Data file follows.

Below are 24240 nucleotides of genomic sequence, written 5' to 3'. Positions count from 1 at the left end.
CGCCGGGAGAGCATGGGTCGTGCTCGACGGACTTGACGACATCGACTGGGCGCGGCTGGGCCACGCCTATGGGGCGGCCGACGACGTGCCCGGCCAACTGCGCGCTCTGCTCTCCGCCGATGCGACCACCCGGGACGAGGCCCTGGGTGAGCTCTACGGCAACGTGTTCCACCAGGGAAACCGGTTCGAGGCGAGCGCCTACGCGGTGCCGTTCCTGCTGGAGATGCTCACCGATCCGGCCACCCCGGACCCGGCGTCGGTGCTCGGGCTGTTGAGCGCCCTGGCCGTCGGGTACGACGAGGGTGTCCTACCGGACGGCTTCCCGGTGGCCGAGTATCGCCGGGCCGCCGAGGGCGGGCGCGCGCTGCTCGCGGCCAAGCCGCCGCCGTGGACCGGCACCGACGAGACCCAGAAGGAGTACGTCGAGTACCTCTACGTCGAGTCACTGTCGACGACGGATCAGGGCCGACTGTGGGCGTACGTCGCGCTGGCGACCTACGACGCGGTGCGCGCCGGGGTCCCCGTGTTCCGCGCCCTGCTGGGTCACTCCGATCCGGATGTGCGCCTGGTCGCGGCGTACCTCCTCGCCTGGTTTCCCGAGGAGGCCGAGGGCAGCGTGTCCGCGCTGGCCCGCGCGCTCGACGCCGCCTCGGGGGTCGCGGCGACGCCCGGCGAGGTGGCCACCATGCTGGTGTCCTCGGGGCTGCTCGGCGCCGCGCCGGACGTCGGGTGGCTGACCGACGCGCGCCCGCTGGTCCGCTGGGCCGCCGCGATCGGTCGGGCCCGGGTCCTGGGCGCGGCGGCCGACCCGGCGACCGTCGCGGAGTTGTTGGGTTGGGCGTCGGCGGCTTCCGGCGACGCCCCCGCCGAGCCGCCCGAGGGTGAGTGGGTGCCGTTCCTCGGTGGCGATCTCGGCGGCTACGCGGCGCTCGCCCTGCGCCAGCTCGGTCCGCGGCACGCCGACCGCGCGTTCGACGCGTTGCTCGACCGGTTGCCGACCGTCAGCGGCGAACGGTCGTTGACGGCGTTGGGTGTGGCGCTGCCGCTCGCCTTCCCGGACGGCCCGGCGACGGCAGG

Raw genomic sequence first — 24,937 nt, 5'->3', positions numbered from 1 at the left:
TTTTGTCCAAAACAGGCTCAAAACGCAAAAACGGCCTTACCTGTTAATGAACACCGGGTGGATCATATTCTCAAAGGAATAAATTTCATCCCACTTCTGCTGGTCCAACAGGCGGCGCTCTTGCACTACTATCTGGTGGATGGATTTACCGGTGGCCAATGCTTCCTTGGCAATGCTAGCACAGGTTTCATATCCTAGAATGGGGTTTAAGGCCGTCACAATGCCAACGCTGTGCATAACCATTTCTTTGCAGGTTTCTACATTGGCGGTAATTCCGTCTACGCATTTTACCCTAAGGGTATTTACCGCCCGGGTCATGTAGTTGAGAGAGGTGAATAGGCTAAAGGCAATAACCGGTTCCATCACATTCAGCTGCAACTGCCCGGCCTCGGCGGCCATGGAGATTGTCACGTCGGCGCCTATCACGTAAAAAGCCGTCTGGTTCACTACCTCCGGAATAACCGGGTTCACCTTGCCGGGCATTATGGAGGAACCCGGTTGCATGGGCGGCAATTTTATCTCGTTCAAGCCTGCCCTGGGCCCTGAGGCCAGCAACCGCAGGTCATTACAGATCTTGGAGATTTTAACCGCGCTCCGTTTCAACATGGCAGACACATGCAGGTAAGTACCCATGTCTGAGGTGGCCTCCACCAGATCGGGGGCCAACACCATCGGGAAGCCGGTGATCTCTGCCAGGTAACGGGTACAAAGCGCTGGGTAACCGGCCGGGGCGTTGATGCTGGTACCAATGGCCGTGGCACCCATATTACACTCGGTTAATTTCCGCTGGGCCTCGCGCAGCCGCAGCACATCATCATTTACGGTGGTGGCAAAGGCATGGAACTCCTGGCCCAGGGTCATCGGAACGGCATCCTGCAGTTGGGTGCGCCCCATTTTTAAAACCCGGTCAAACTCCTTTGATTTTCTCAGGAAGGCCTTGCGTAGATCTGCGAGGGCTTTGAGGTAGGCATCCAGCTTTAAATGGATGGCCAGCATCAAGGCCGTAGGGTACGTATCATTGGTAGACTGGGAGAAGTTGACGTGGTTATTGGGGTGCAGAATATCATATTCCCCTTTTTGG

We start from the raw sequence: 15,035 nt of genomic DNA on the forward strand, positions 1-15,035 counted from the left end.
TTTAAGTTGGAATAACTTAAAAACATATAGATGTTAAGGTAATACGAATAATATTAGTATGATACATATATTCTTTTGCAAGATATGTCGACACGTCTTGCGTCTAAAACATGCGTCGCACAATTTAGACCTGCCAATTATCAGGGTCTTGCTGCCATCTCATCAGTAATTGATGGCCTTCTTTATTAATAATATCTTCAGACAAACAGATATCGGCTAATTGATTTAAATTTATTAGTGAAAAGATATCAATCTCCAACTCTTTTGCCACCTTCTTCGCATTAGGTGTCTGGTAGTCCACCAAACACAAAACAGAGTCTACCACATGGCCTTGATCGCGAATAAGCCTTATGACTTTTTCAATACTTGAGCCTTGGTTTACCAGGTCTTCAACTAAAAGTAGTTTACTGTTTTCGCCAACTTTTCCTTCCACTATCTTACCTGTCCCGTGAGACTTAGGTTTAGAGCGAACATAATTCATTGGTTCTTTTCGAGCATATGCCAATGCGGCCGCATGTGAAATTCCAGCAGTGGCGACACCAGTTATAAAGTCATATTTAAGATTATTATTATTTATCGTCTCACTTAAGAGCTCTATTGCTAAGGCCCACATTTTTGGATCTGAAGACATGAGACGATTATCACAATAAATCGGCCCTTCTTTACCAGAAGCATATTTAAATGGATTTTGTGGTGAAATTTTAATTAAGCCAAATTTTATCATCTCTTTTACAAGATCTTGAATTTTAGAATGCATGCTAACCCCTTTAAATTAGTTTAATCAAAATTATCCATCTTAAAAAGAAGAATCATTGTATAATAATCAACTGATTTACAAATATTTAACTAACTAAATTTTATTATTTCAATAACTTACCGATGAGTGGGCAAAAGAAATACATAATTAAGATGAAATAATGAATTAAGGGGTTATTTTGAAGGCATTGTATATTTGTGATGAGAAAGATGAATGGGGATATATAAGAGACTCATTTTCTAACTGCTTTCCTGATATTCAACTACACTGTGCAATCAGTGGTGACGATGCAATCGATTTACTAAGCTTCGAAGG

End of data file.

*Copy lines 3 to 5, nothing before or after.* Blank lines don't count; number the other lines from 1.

Raw genomic sequence first — 24,937 nt, 5'->3', positions numbered from 1 at the left:
TTTTGTCCAAAACAGGCTCAAAACGCAAAAACGGCCTTACCTGTTAATGAACACCGGGTGGATCATATTCTCAAAGGAATAAATTTCATCCCACTTCTGCTGGTCCAACAGGCGGCGCTCTTGCACTACTATCTGGTGGATGGATTTACCGGTGGCCAATGCTTCCTTGGCAATGCTAGCACAGGTTTCATATCCTAGAATGGGGTTTAAGGCCGTCACAATGCCAACGCTGTGCATAACCATTTCTTTGCAGGTTTCTACATTGGCGGTAATTCCGTCTACGCATTTTACCCTAAGGGTATTTACCGCCCGGGTCATGTAGTTGAGAGAGGTGAATAGGCTAAAGGCAATAACCGGTTCCATCACATTCAGCTGCAACTGCCCGGCCTCGGCGGCCATGGAGATTGTCACGTCGGCGCCTATCACGTAAAAAGCCGTCTGGTTCACTACCTCCGGAATAACCGGGTTCACCTTGCCGGGCATTATGGAGGAACCCGGTTGCATGGGCGGCAATTTTATCTCGTTCAAGCCTGCCCTGGGCCCTGAGGCCAGCAACCGCAGGTCATTACAGATCTTGGAGATTTTAACCGCGCTCCGTTTCAACATGGCAGACACATGCAGGTAAGTACCCATGTCTGAGGTGGCCTCCACCAGATCGGGGGCCAACACCATCGGGAAGCCGGTGATCTCTGCCAGGTAACGGGTACAAAGCGCTGGGTAACCGGCCGGGGCGTTGATGCTGGTACCAATGGCCGTGGCACCCATATTACACTCGGTTAATTTCCGCTGGGCCTCGCGCAGCCGCAGCACATCATCATTTACGGTGGTGGCAAAGGCATGGAACTCCTGGCCCAGGGTCATCGGAACGGCATCCTGCAGTTGGGTGCGCCCCATTTTTAAAACCCGGTCAAACTCCTTTGATTTTCTCAGGAAGGCCTTGCGTAGATCTGCGAGGGCTTTGAGGTAGGCATCCAGCTTTAAATGGATGGCCAGCATCAAGGCCGTAGGGTACGTATCATTGGTAGACTGGGAGAAGTTGACGTGGTTATTGGGGTGCAGAATATCATATTCCCCTTTTTGG

We start from the raw sequence: 15,035 nt of genomic DNA on the forward strand, positions 1-15,035 counted from the left end.